Show distributions and estimates for all parameters in the model
Parameters: 


Show distributions and estimates for all thresholds
Parameters: 


Visualize a sensitivity analysis to determine expanded bootstrap confidence intervals
Sensitivity analysis is used for BootstrapInference objects to expand the confidence intervals in order to obtain more realistic coverage. This function calls the sensitivity_analysis() method of the BootstrapInferenceObject with default parameters. If other parameters are requested, the sensitivity_analysis() method should be called manually
Parameters: 


Diagnostic plot for detecting influential observations
Determining influential observations follows a different logic for bootstrap and for bayes inference. A block is labelled an influential observation if the fit for a dataset without that point is significantly different from the fit including that point. For BootstrapInference objects, this is quantified using a normed distance of the maximum likelihood fit including the block and withouth that block. This distance is normed in the following way: If the maximum likelihood fit for the reduced dataset remains inside the 95% confidence limits of the maximum likelihood fit for the full dataset, the influence value is below 1. Thus, influence values large than 1 indicate a problem with the data set. For BayesInference objects, the influence of a block is simply quantified as the KullbachLeibler divergence of the posterior for the full data set from the posterior for the reduced data set.
Parameters: 


Plot multiple psychometric functions
Parameters: 


Example: 
This example shows how to plot multiple psychometric functions
>>> d0 = [[0, 28, 50], [2, 33, 50], [4, 38, 50], [6, 45, 50], [8, 45, 50], [10, 49, 50]]
>>> d1 = [[0, 22, 50], [2, 34, 50], [4, 31, 50], [6, 42, 50], [8, 42, 50], [10, 46, 50]]
>>> d2 = [[0, 26, 50], [2, 31, 50], [4, 38, 50], [6, 47, 50], [8, 49, 50], [10, 49, 50]]
>>> constraints = ("","","Uniform(0,.1)")
>>> B0 = BootstrapInference ( d0, priors=constraints,plotprm={"color": "r", "label": "Condition 0"} )
>>> B1 = BootstrapInference ( d1, priors=constraints, plotprm={"color": "b","label": "Condition 1"} )
>>> B2 = BootstrapInference ( d2, priors=constraints, plotprm={"color": "b","label": "Condition 2"} )
>>> plotMultiplePMFs ( B0, B1, B2 )
Plot joint distribution of parameters
For ASIRInference objects, also the fitted marginals are shown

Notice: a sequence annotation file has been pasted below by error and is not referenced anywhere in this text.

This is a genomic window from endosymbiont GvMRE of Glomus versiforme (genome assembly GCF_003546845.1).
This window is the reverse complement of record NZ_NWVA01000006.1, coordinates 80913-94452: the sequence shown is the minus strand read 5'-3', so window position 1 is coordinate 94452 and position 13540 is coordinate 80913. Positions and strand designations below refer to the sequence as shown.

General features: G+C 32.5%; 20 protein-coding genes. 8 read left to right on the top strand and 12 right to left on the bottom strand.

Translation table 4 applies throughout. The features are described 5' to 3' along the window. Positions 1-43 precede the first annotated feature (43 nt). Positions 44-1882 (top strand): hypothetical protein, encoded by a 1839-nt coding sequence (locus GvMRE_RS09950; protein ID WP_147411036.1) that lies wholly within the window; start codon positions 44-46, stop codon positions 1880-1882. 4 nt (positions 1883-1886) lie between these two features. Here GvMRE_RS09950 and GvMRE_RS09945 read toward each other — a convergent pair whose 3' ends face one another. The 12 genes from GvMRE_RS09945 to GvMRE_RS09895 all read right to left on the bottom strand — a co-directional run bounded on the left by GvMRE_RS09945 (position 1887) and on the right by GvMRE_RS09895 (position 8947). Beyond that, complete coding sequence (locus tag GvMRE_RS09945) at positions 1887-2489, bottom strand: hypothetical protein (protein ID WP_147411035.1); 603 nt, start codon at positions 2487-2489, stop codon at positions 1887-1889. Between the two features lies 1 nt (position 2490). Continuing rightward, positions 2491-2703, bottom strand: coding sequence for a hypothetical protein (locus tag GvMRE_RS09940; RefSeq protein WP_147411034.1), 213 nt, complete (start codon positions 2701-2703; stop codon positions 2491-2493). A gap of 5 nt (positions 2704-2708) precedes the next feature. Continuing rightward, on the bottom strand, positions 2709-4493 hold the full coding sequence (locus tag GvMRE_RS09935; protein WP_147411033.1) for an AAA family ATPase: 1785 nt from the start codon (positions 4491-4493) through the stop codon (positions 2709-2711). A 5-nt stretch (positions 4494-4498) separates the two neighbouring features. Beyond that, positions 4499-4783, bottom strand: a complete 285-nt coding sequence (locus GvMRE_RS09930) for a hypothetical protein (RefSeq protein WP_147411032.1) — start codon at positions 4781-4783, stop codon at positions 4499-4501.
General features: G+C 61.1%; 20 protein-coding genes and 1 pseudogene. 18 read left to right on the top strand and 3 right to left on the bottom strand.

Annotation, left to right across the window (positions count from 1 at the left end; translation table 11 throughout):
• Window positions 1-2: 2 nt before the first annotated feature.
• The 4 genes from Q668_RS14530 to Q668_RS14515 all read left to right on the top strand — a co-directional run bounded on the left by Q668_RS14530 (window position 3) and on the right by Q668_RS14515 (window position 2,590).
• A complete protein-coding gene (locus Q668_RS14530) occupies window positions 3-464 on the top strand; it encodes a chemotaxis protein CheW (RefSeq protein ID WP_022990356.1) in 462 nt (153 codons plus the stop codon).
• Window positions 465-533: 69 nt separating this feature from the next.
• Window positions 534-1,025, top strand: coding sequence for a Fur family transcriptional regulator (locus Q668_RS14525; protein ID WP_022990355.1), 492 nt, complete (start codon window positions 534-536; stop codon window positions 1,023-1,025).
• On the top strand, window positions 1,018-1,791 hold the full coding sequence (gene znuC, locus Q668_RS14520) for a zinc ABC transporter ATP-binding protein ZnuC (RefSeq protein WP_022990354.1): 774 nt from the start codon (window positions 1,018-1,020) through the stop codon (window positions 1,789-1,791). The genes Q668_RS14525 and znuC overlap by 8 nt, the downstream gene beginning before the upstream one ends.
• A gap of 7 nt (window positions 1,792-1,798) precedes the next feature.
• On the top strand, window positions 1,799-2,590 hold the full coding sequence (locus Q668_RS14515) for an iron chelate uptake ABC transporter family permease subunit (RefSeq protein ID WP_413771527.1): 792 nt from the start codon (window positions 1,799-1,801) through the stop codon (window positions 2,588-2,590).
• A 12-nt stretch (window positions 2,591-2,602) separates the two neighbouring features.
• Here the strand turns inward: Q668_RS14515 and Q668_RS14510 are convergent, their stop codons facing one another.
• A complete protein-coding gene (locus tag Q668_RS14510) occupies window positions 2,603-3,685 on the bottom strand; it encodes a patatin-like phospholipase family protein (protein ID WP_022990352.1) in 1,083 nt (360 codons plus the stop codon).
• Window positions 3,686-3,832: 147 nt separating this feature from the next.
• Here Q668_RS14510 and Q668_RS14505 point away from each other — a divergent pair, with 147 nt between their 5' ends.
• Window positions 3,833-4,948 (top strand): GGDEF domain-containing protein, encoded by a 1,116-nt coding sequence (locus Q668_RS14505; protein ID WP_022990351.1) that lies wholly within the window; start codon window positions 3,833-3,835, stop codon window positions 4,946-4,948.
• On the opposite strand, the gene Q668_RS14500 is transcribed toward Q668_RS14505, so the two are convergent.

To get access to all plot functions in isolation, they can also be imported separately. Here is the documentation
drawaxes(ax[, xtics, xfmt, ytics, yfmt, ...])  Draw x and y axes that look nicer than standard matplotlib 
plotRd(InferenceObject[, ax, regressor])  plot deviance residuals against a regressor 
plotHistogram(simdata, observed, xname[, ...])  plot a histogram and compare observed data to it 
plotPMF(InferenceObject[, xlabel_text, ...])  Show the psychometric function and data in an axes system 
plotThres(InferenceObject[, ax, color])  Plot thresholds and confidence intervals 
plotGeweke(BayesInferenceObject[, ...])  Geweke plot of moving average of samples 
plotChains(BayesInferenceObject[, ...])  Simply plot all chains for a single parameter 
plotParameterDist(InferenceObject[, ...])  Plot the distribution of parameters 
Draw x and y axes that look nicer than standard matplotlib
This function deletes the pylab default axes and draws visually more pleasing axes. In addition it takes care that all graphics remain within the area covered by the axes.
Parameters: 


plot deviance residuals against a regressor
Deviance residuals are used plotted agains either predicted performance or block index to check for systematic deviations of the data from the fitted function.
Parameters: 


plot a histogram and compare observed data to it
Parameters: 


Output: 

plot a scatter diagram to compare observed and predicted data
Parameters: 


Show the psychometric function and data in an axes system
This function plots the best fitting psychometric function and with the corresponding data points. If data points are labelled influential, they are plotted as red squares, if data points are labelled as outliers, they are plotted as red triangles. The function uses its internal knowledge about the task (nAFC or Yes/No) to put the correct labels to the yaxis.
Parameters: 


Return:  returns a tuple (line,points,lims) line :

Example: 
You can use this function to plot multiple psychometric functions. However, keep in mind that the function plotMultiplePMFs does the same job more conveniently for you. However, plotPMF will typically allow for more control over the plotting process. this is demonstrated below:
>>> d0 = [[0, 28, 50], [2, 33, 50], [4, 38, 50], [6, 45, 50], [8, 45, 50], [10, 49, 50]]
>>> d1 = [[0, 22, 50], [2, 34, 50], [4, 31, 50], [6, 42, 50], [8, 42, 50], [10, 46, 50]]
>>> d2 = [[0, 26, 50], [2, 31, 50], [4, 38, 50], [6, 47, 50], [8, 49, 50], [10, 49, 50]]
>>> constraints = ("","","Uniform(0,.1)")
>>> B0 = BootstrapInference ( d0, priors=constraints, plotting={'color': 'r'} )
>>> B1 = BootstrapInference ( d1, priors=constraints, plotting={'color': 'b'} )
>>> B2 = BootstrapInference ( d2, priors=constraints, plotting={'color': 'k'} )
>>> plotPMF ( B0, showaxes=False )
>>> plotPMF ( B1, showaxes=False )
>>> plotPMF ( B2, showaxes=True )
Note that the last call to plotPMF sets showaxes to True and thus draws the axes.
Plot thresholds and confidence intervals
Parameters: 


Geweke plot of moving average of samples
Parameters: 


Simply plot all chains for a single parameter
Parameters: 


Plot the distribution of parameters
Parameters: 


psignifit allows to simulate a number of observers to access stability of psychometric functions.
Observer(*params, **model)  A stationary binomial observer